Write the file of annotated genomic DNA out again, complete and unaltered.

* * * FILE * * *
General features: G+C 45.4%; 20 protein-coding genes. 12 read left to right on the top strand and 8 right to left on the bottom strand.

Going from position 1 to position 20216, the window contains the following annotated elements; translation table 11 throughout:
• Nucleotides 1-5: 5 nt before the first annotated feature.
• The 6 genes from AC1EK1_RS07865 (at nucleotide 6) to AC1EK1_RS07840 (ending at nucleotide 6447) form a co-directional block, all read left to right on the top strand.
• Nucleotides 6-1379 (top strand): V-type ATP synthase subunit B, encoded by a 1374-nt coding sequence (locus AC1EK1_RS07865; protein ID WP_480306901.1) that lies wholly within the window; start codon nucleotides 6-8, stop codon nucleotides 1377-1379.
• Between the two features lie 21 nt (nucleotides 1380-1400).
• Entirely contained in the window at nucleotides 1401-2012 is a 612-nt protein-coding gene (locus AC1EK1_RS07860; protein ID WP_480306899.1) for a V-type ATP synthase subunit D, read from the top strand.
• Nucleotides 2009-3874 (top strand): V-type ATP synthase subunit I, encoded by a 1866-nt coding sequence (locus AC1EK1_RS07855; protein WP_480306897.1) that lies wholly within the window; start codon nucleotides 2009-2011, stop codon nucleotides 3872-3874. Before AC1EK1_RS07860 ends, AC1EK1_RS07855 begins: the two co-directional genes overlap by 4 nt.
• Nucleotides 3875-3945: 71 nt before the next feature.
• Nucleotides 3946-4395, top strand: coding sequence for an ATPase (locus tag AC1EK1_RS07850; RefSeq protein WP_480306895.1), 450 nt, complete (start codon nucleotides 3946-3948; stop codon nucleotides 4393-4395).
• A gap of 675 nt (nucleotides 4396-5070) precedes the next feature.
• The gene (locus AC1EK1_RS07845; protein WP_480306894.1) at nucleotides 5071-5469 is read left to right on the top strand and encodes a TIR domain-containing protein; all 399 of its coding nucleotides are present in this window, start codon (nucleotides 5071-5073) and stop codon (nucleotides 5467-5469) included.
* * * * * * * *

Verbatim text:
General features: G+C 45.4%; 20 protein-coding genes. 12 read left to right on the top strand and 8 right to left on the bottom strand.

Going from position 1 to position 20216, the window contains the following annotated elements; translation table 11 throughout:
• Nucleotides 1-5: 5 nt before the first annotated feature.
• The 6 genes from AC1EK1_RS07865 (at nucleotide 6) to AC1EK1_RS07840 (ending at nucleotide 6447) form a co-directional block, all read left to right on the top strand.
• Nucleotides 6-1379 (top strand): V-type ATP synthase subunit B, encoded by a 1374-nt coding sequence (locus AC1EK1_RS07865; protein ID WP_480306901.1) that lies wholly within the window; start codon nucleotides 6-8, stop codon nucleotides 1377-1379.
• Between the two features lie 21 nt (nucleotides 1380-1400).
• Entirely contained in the window at nucleotides 1401-2012 is a 612-nt protein-coding gene (locus AC1EK1_RS07860; protein ID WP_480306899.1) for a V-type ATP synthase subunit D, read from the top strand.
• Nucleotides 2009-3874 (top strand): V-type ATP synthase subunit I, encoded by a 1866-nt coding sequence (locus AC1EK1_RS07855; protein WP_480306897.1) that lies wholly within the window; start codon nucleotides 2009-2011, stop codon nucleotides 3872-3874. Before AC1EK1_RS07860 ends, AC1EK1_RS07855 begins: the two co-directional genes overlap by 4 nt.
• Nucleotides 3875-3945: 71 nt before the next feature.
• Nucleotides 3946-4395, top strand: coding sequence for an ATPase (locus tag AC1EK1_RS07850; RefSeq protein WP_480306895.1), 450 nt, complete (start codon nucleotides 3946-3948; stop codon nucleotides 4393-4395).
• A gap of 675 nt (nucleotides 4396-5070) precedes the next feature.
• The gene (locus AC1EK1_RS07845; protein WP_480306894.1) at nucleotides 5071-5469 is read left to right on the top strand and encodes a TIR domain-containing protein; all 399 of its coding nucleotides are present in this window, start codon (nucleotides 5071-5073) and stop codon (nucleotides 5467-5469) included.